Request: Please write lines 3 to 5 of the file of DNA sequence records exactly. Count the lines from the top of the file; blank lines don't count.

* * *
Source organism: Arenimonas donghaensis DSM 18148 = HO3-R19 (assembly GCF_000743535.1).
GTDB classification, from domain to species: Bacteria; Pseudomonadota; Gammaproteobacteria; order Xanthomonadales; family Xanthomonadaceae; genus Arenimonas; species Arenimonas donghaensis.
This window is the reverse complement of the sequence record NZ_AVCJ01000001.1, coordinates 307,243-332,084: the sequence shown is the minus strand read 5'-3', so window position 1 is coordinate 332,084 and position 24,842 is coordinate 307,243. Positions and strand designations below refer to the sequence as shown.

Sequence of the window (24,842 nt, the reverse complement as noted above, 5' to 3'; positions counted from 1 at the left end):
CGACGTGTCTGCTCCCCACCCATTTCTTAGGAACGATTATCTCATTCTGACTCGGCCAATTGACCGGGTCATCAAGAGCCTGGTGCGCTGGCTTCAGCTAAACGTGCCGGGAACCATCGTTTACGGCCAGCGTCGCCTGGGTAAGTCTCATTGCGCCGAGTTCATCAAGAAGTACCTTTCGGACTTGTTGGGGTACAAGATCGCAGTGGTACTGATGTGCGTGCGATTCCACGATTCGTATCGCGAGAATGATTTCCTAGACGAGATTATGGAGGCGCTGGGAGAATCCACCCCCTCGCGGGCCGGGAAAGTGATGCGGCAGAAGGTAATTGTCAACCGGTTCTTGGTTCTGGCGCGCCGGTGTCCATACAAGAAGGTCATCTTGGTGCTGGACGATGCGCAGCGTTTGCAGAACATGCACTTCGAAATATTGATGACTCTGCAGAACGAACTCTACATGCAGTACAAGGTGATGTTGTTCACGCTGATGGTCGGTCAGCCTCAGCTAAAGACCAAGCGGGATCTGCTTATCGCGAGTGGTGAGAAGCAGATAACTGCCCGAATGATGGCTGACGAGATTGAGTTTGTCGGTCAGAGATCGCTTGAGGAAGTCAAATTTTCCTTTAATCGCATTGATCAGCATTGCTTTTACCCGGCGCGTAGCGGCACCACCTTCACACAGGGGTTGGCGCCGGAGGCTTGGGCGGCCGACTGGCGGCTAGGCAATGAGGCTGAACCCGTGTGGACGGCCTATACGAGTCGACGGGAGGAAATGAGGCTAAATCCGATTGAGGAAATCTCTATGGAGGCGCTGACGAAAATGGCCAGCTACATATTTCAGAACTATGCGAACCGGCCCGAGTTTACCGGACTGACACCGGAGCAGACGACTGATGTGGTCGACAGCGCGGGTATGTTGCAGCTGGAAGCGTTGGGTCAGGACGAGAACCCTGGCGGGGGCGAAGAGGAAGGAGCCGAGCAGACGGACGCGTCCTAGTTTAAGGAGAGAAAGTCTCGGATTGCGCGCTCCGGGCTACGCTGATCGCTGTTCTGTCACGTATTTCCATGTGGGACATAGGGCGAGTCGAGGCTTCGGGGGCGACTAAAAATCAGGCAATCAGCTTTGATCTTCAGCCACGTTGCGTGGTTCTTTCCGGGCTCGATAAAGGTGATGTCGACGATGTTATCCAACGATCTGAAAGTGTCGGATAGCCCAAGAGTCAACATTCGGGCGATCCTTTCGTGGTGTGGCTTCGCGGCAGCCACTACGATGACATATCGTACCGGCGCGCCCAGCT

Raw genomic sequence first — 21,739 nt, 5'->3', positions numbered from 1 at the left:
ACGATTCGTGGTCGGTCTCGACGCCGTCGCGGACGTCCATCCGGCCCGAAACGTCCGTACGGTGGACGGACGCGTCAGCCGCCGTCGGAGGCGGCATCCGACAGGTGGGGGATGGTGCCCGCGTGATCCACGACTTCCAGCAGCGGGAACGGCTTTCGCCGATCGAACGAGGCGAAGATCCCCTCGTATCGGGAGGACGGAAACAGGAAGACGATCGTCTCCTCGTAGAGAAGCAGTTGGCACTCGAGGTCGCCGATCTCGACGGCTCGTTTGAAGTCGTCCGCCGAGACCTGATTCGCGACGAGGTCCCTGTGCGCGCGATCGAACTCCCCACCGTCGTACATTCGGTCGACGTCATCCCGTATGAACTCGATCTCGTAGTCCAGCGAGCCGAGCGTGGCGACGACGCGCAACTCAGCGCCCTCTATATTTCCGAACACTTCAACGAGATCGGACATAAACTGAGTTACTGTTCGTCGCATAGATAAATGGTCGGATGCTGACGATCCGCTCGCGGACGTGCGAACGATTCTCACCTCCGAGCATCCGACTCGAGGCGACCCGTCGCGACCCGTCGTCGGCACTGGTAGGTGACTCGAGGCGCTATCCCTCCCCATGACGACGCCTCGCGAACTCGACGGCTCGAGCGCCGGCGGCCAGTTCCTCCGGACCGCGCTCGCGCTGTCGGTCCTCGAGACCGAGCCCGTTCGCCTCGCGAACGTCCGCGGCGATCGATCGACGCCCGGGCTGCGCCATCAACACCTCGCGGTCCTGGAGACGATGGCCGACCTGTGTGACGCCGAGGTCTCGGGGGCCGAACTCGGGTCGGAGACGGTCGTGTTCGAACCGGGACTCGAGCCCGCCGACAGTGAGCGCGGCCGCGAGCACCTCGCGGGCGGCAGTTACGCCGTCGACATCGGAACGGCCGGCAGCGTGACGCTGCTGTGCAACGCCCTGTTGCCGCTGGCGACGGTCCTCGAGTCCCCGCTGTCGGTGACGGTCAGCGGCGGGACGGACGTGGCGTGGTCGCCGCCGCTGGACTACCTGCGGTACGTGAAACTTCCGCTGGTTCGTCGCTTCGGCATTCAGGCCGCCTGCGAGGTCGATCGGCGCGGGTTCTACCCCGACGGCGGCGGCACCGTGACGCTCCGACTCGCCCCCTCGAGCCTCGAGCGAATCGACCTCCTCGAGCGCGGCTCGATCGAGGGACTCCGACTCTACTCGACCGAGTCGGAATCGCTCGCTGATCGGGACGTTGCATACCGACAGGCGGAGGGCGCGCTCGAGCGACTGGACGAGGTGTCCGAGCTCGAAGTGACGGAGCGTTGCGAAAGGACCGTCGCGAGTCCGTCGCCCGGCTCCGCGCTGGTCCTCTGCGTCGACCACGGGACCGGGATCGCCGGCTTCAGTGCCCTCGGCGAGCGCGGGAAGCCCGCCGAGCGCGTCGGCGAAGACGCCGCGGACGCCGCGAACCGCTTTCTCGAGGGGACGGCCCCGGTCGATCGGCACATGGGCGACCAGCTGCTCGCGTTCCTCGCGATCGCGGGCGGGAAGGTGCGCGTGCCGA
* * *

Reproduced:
This window is the reverse complement of the sequence record NZ_AVCJ01000001.1, coordinates 307,243-332,084: the sequence shown is the minus strand read 5'-3', so window position 1 is coordinate 332,084 and position 24,842 is coordinate 307,243. Positions and strand designations below refer to the sequence as shown.

Sequence of the window (24,842 nt, the reverse complement as noted above, 5' to 3'; positions counted from 1 at the left end):
CGACGTGTCTGCTCCCCACCCATTTCTTAGGAACGATTATCTCATTCTGACTCGGCCAATTGACCGGGTCATCAAGAGCCTGGTGCGCTGGCTTCAGCTAAACGTGCCGGGAACCATCGTTTACGGCCAGCGTCGCCTGGGTAAGTCTCATTGCGCCGAGTTCATCAAGAAGTACCTTTCGGACTTGTTGGGGTACAAGATCGCAGTGGTACTGATGTGCGTGCGATTCCACGATTCGTATCGCGAGAATGATTTCCTAGACGAGATTATGGAGGCGCTGGGAGAATCCACCCCCTCGCGGGCCGGGAAAGTGATGCGGCAGAAGGTAATTGTCAACCGGTTCTTGGTTCTGGCGCGCCGGTGTCCATACAAGAAGGTCATCTTGGTGCTGGACGATGCGCAGCGTTTGCAGAACATGCACTTCGAAATATTGATGACTCTGCAGAACGAACTCTACATGCAGTACAAGGTGATGTTGTTCACGCTGATGGTCGGTCAGCCTCAGCTAAAGACCAAGCGGGATCTGCTTATCGCGAGTGGTGAGAAGCAGATAACTGCCCGAATGATGGCTGACGAGATTGAGTTTGTCGGTCAGAGATCGCTTGAGGAAGTCAAATTTTCCTTTAATCGCATTGATCAGCATTGCTTTTACCCGGCGCGTAGCGGCACCACCTTCACACAGGGGTTGGCGCCGGAGGCTTGGGCGGCCGACTGGCGGCTAGGCAATGAGGCTGAACCCGTGTGGACGGCCTATACGAGTCGACGGGAGGAAATGAGGCTAAATCCGATTGAGGAAATCTCTATGGAGGCGCTGACGAAAATGGCCAGCTACATATTTCAGAACTATGCGAACCGGCCCGAGTTTACCGGACTGACACCGGAGCAGACGACTGATGTGGTCGACAGCGCGGGTATGTTGCAGCTGGAAGCGTTGGGTCAGGACGAGAACCCTGGCGGGGGCGAAGAGGAAGGAGCCGAGCAGACGGACGCGTCCTAGTTTAAGGAGAGAAAGTCTCGGATTGCGCGCTCCGGGCTACGCTGATCGCTGTTCTGTCACGTATTTCCATGTGGGACATAGGGCGAGTCGAGGCTTCGGGGGCGACTAAAAATCAGGCAATCAGCTTTGATCTTCAGCCACGTTGCGTGGTTCTTTCCGGGCTCGATAAAGGTGATGTCGACGATGTTATCCAACGATCTGAAAGTGTCGGATAGCCCAAGAGTCAACATTCGGGCGATCCTTTCGTGGTGTGGCTTCGCGGCAGCCACTACGATGACATATCGTACCGGCGCGCCCAGCT